|A 'Love or Hate' Employment Relationship - How Do Your Employees Feel?|
By C. R. Wright
Wednesday, 2nd May 2012
It comes as no surprise that an unhappy employee is more likely to file a complaint or lawsuit.
We often tell managers and supervisors that employees file complaints when they "get their feelings hurt." Sometimes this is because the employee thinks no one is listening, or it may be that the employee does not feel respected. Whatever the underlying reason may be, it's as true now as it ever was that a little bit of employee relations goes a long way toward preventing employee complaints and legal actions.
Even if your managers technically comply with all legal requirements, employees who are not properly managed and motivated may become unhappy. An unhappy employee is less productive and more likely to cause problems at work. So it is worth asking the question: "What makes employees happy at work?"
Gallup To The Rescue
Gallup conducts an annual Work and Education Poll to survey employees about how they feel about various aspects of their work. In 2005, this Gallup Poll found that most workers were positive about their jobs. About one-third of workers surveyed said they actually loved their work, while less than 10% of workers said they disliked or hated their work.
Employees giving positive response cited that they liked what they were doing and liked their co-workers. Wages were far down the list of things that made people like or love their work. This confirms what we have known for many years: People go to work to make money, but they like or dislike their work for reasons other than the money.
In the 2011 Gallup Work and Education Poll, the greatest increases in dissatisfaction as compared to the 2008 poll were in the areas of health insurance benefits, chances for promotion, on-the-job stress and job security. Employees again expressed a high degree of satisfaction in the area of liking their co-workers.
The Top Ten "Most-Hated" Jobs
A 2011 CNBC report on a survey by CareerBliss listed the top ten "most-hated" jobs. Note that these are not the workers people most hate to deal with, like traffic cop or aggressive salesperson, but instead these are jobs people hate to do.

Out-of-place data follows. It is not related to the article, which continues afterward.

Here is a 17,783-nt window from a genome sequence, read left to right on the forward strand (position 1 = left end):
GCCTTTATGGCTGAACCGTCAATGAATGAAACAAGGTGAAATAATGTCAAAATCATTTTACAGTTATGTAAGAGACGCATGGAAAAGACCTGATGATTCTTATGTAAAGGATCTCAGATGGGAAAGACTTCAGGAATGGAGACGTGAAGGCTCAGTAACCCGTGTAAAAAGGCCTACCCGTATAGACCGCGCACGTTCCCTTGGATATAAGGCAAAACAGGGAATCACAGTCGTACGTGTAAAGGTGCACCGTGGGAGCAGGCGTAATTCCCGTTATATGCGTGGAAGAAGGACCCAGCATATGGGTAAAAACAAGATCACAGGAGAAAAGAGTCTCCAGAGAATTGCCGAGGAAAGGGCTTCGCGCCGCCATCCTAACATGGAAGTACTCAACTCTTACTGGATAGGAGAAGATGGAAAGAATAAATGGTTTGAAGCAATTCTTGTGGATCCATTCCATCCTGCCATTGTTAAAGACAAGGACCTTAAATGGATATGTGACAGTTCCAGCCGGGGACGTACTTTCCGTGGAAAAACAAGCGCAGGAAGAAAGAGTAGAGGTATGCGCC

The reasons cited by employees who hate their work include lack of direction, lack of opportunities for advancement, hostility from peers and lack of respect. And the list of these most-hated jobs include primarily white-collar or management positions:
It's clear that when employees like what they do and like who they work with (including their supervisor), they are happy at work. It is also clear that when employees are treated with disrespect or lack direction, they are unhappy at work.
- Director of Information Technology
- Director of Sales and Marketing
- Product Manager
- Senior Web Developer
- Technical Specialist
- Electronics Technician
- Law Clerk
- Technical Support Analyst
- CNC Machinist (a machine that operates a lathe or mill)
- Marketing Manager
- Putting Love And Hate Together
So we will say again what we have said for many years: to succeed effectively at employee relations and minimize the risk of employee complaints and lawsuits, management must "EMPOWER" employees by:
None of these suggestions costs an employer any significant amount of money; yet all pay enormous dividends in employee morale.
- Engaging – encouraging employees to express opinions and ideas;
- Mentoring – developing, motivating and fostering harmony;
- Praising – giving positive reinforcement;
- Observing – listening to what employees have to say;
- Walking Around – making yourself available to employees naturally without appearing to be a threat;
- Empathizing – understanding each employee's perspective; and
- Respecting – treating employees in a professional and courteous manner.
For more information, contact the author at firstname.lastname@example.org or (404) 231-1400.
C. R. Wright is a partner in the Atlanta office. C.R.'s practice includes advising clients on general labor and employment issues, handling employment-related litigation, and presenting training seminars for managers and supervisors. He also handles OSHA inspections, affirmative action audits, charges of discrimination, and wage and hour investigations.
C.R. served as editor-in-chief of the Georgia State Law Review while in law school, and, prior to joining the firm, he worked in Human Resources for Lockheed Corporation. He also was a police officer for seven years with the Cobb County Police Department where he attained the rank of Sergeant. C.R. is "AV" Peer Review Rated by Martindale-Hubbell and was included in the Georgia Super Lawyers list in 2004.